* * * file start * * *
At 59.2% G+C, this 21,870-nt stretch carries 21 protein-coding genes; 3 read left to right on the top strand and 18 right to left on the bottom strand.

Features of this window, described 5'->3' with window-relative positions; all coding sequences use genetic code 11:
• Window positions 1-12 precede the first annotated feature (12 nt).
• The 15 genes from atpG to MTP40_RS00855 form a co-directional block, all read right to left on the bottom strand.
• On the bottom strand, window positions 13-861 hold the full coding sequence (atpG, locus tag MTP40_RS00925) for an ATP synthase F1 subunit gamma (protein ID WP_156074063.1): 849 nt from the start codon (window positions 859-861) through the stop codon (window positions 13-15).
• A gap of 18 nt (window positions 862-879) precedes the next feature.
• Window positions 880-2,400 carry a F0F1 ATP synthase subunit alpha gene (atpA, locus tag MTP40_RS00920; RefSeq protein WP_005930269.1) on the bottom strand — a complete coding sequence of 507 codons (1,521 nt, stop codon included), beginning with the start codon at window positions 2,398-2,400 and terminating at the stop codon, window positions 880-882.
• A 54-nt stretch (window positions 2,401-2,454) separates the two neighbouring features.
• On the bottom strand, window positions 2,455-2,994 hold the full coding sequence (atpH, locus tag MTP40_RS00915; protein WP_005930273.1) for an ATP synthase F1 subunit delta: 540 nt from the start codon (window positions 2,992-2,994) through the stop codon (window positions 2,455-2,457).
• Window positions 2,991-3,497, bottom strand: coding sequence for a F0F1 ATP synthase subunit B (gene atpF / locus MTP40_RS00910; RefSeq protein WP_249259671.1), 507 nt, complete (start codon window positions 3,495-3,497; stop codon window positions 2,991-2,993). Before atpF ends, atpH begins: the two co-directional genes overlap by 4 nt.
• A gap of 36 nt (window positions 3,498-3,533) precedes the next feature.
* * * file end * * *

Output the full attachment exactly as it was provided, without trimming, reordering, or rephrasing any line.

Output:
At 59.2% G+C, this 21,870-nt stretch carries 21 protein-coding genes; 3 read left to right on the top strand and 18 right to left on the bottom strand.

Features of this window, described 5'->3' with window-relative positions; all coding sequences use genetic code 11:
• Window positions 1-12 precede the first annotated feature (12 nt).
• The 15 genes from atpG to MTP40_RS00855 form a co-directional block, all read right to left on the bottom strand.
• On the bottom strand, window positions 13-861 hold the full coding sequence (atpG, locus tag MTP40_RS00925) for an ATP synthase F1 subunit gamma (protein ID WP_156074063.1): 849 nt from the start codon (window positions 859-861) through the stop codon (window positions 13-15).
• A gap of 18 nt (window positions 862-879) precedes the next feature.
• Window positions 880-2,400 carry a F0F1 ATP synthase subunit alpha gene (atpA, locus tag MTP40_RS00920; RefSeq protein WP_005930269.1) on the bottom strand — a complete coding sequence of 507 codons (1,521 nt, stop codon included), beginning with the start codon at window positions 2,398-2,400 and terminating at the stop codon, window positions 880-882.
• A 54-nt stretch (window positions 2,401-2,454) separates the two neighbouring features.
• On the bottom strand, window positions 2,455-2,994 hold the full coding sequence (atpH, locus tag MTP40_RS00915; protein WP_005930273.1) for an ATP synthase F1 subunit delta: 540 nt from the start codon (window positions 2,992-2,994) through the stop codon (window positions 2,455-2,457).
• Window positions 2,991-3,497, bottom strand: coding sequence for a F0F1 ATP synthase subunit B (gene atpF / locus MTP40_RS00910; RefSeq protein WP_249259671.1), 507 nt, complete (start codon window positions 3,495-3,497; stop codon window positions 2,991-2,993). Before atpF ends, atpH begins: the two co-directional genes overlap by 4 nt.
• A gap of 36 nt (window positions 3,498-3,533) precedes the next feature.